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Difference Between House Appraisal & Asking Price

by K.C. Hernandez, studioD

Buying a home is an exciting venture, but a mortgage borrower may have to jump through hoops to make a deal work. Real estate professionals, sellers and buyers can find themselves at odds when the home appraisal fails to support the asking price. Typically conducted after the sales contract is signed, the appraisal can come in thousands of dollars lower than what the seller expects and the buyer is willing to pay, resulting in renegotiation or cancellation of the deal.

The Basics

A buyer relying on mortgage financing must get a home appraisal. The appraiser is an independent third-party hired for the lender's benefit. The lender relies on the report, which includes an estimated value, to help determine the maximum amount it can lend on the home. As an unbiased opinion of value, the appraisal may differ from the asking price, or contract sales price. Appraised values usually match the asking price or come in lower, but seldom exceed the asking price.

Low Values

Low appraised values are a common problem in some markets where home sale prices are on the rise, according to the Los Angeles Times. In an effort to prevent property over-valuation, which often leads to losses for lenders and foreclosure, appraisers may take a more conservative approach to values, causing the appraisal to fall short of asking price. Because the lender bases the loan-to-value -- which compares the amount financed to the appraised value -- on the appraisal, the loan amount must be reduced accordingly.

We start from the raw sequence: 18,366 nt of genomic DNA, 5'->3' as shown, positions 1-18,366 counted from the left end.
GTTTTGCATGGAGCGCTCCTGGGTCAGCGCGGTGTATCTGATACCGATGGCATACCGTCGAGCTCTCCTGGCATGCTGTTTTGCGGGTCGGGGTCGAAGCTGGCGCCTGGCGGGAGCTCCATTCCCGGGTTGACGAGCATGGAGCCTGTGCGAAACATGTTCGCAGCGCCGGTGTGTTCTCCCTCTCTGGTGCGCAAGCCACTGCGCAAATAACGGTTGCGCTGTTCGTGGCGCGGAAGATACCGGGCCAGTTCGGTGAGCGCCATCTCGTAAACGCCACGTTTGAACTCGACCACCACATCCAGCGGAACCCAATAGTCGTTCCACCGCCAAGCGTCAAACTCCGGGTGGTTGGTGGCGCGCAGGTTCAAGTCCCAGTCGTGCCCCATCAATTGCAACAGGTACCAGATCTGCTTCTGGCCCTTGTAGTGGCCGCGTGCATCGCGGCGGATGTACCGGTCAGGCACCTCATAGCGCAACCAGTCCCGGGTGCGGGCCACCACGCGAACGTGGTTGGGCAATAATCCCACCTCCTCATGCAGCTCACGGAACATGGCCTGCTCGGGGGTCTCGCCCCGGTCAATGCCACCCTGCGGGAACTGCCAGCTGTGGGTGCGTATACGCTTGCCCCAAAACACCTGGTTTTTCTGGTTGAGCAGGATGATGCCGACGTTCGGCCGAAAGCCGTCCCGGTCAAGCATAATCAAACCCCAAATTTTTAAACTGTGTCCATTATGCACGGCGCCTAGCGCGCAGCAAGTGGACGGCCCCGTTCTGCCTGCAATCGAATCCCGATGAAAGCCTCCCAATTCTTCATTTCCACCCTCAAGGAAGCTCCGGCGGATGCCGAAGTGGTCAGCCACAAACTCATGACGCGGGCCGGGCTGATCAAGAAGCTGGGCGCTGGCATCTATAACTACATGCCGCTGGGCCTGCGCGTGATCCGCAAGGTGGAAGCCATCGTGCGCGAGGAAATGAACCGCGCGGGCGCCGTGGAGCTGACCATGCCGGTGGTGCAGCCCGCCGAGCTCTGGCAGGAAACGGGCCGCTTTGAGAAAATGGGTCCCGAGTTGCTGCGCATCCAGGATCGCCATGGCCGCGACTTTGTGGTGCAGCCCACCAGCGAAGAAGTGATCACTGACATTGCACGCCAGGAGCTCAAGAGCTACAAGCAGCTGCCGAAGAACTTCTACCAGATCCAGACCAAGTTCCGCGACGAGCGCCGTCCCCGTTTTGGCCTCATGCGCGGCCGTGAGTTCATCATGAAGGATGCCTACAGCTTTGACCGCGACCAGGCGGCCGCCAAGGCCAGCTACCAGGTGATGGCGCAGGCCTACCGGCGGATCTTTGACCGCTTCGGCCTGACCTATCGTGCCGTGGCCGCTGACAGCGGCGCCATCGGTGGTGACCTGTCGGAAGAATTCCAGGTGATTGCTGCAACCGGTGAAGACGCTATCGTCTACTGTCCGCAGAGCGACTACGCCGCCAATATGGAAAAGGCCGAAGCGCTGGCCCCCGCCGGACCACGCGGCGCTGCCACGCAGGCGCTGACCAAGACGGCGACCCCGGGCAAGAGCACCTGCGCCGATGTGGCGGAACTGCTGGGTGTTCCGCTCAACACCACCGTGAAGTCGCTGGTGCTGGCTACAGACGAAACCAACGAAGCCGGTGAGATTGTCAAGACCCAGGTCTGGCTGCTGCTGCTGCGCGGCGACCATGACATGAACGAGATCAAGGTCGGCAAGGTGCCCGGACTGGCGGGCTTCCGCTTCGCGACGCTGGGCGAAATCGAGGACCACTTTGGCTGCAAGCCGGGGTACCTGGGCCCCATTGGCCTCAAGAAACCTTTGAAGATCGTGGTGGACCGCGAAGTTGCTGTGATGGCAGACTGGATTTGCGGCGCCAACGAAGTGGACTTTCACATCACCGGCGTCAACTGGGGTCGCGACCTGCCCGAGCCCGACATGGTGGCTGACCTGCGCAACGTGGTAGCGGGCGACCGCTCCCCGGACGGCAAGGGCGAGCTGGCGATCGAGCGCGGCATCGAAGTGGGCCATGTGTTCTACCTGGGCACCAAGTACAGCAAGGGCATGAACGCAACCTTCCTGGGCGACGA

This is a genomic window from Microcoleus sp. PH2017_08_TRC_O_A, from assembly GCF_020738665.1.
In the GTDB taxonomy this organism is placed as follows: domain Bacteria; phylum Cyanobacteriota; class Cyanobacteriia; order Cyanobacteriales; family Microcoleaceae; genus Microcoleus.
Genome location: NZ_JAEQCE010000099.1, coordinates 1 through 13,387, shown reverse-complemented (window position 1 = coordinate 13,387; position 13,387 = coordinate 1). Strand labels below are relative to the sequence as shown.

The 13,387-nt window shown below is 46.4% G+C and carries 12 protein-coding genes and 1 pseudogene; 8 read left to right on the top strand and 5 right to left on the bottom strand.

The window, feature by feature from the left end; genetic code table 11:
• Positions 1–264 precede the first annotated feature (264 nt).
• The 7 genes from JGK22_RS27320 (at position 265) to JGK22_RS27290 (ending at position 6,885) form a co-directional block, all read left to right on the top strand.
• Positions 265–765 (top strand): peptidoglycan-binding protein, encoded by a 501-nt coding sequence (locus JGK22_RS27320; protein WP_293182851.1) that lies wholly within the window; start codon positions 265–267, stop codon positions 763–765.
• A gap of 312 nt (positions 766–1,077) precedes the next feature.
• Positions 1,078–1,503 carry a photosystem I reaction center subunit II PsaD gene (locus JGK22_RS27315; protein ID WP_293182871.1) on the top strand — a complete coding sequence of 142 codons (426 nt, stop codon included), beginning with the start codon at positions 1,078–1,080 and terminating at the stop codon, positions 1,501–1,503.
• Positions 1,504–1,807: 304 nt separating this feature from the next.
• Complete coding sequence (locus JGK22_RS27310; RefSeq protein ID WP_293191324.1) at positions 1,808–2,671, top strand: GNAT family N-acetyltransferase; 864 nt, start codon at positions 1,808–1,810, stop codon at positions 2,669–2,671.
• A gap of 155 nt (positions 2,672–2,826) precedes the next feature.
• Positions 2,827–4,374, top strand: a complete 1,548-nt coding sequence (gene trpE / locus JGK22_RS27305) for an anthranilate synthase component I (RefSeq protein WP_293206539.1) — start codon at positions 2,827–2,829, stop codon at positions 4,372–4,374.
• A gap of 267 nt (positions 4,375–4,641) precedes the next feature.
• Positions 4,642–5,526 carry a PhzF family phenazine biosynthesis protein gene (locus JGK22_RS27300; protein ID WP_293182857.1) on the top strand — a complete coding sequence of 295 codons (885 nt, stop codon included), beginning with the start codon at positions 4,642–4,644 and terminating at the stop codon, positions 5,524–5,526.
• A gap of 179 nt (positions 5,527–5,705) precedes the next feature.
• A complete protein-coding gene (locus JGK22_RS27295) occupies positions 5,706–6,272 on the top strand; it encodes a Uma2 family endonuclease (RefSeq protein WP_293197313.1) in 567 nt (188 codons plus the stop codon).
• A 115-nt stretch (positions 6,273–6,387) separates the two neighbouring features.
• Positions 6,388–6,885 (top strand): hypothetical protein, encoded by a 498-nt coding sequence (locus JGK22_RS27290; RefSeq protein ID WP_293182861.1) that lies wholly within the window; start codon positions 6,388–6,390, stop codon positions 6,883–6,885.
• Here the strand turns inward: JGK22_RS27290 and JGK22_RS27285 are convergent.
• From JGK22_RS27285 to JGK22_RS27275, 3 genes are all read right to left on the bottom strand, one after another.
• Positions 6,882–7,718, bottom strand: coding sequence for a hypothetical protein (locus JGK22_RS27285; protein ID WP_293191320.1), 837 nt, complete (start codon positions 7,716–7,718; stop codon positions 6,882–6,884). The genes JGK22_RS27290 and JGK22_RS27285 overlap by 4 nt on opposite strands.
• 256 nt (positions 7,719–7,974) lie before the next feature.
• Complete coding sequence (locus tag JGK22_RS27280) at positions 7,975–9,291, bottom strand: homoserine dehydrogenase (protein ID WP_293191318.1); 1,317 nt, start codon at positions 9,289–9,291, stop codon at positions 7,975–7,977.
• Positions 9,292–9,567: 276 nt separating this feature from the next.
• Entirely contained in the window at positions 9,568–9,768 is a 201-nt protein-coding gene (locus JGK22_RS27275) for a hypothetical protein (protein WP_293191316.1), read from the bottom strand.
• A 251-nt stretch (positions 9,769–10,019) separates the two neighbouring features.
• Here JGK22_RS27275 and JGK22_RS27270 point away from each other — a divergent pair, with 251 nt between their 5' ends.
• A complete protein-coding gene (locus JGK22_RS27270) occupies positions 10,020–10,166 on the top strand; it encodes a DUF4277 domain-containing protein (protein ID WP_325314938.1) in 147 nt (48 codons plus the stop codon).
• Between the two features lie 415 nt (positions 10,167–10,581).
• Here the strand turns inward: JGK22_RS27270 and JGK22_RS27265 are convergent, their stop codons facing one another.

Changes have to be made to the sales contract when a difference arises between the home appraisal and the asking price. Because the lender does not finance more than a percentage of what the home is worth, someone must make up the difference. A buyer can increase his down payment to cover all or a portion of the shortfall. Likewise, the seller can choose to lower his asking price accordingly. Cancellations usually result when neither the buyer nor the seller agree to make up the difference between the appraised value and price.


Additional problems may arise from the appraisal. Often, appraisals fail to meet asking price because the home has serious defects. A property with mechanical, structural or health and safety issues can prevent it from gaining financing altogether. A lender must require repairs for such problems and may also ask for other, less serious defects to be repaired before it makes the loan. Common issues that can hurt a home's value include: termite infestation, cracked foundation, roof leaks, faulty plumbing and electricity, the presence of lead-based paint and excessive dampness.

About the Author

K.C. Hernandez has covered real estate topics since 2009. She is a licensed real estate salesperson in San Diego since 2004. Her articles have appeared in community newspapers but her work is mostly online. Hernandez has a Bachelor of Arts in English from UCLA and works as the real estate expert for Demand Media Studios.

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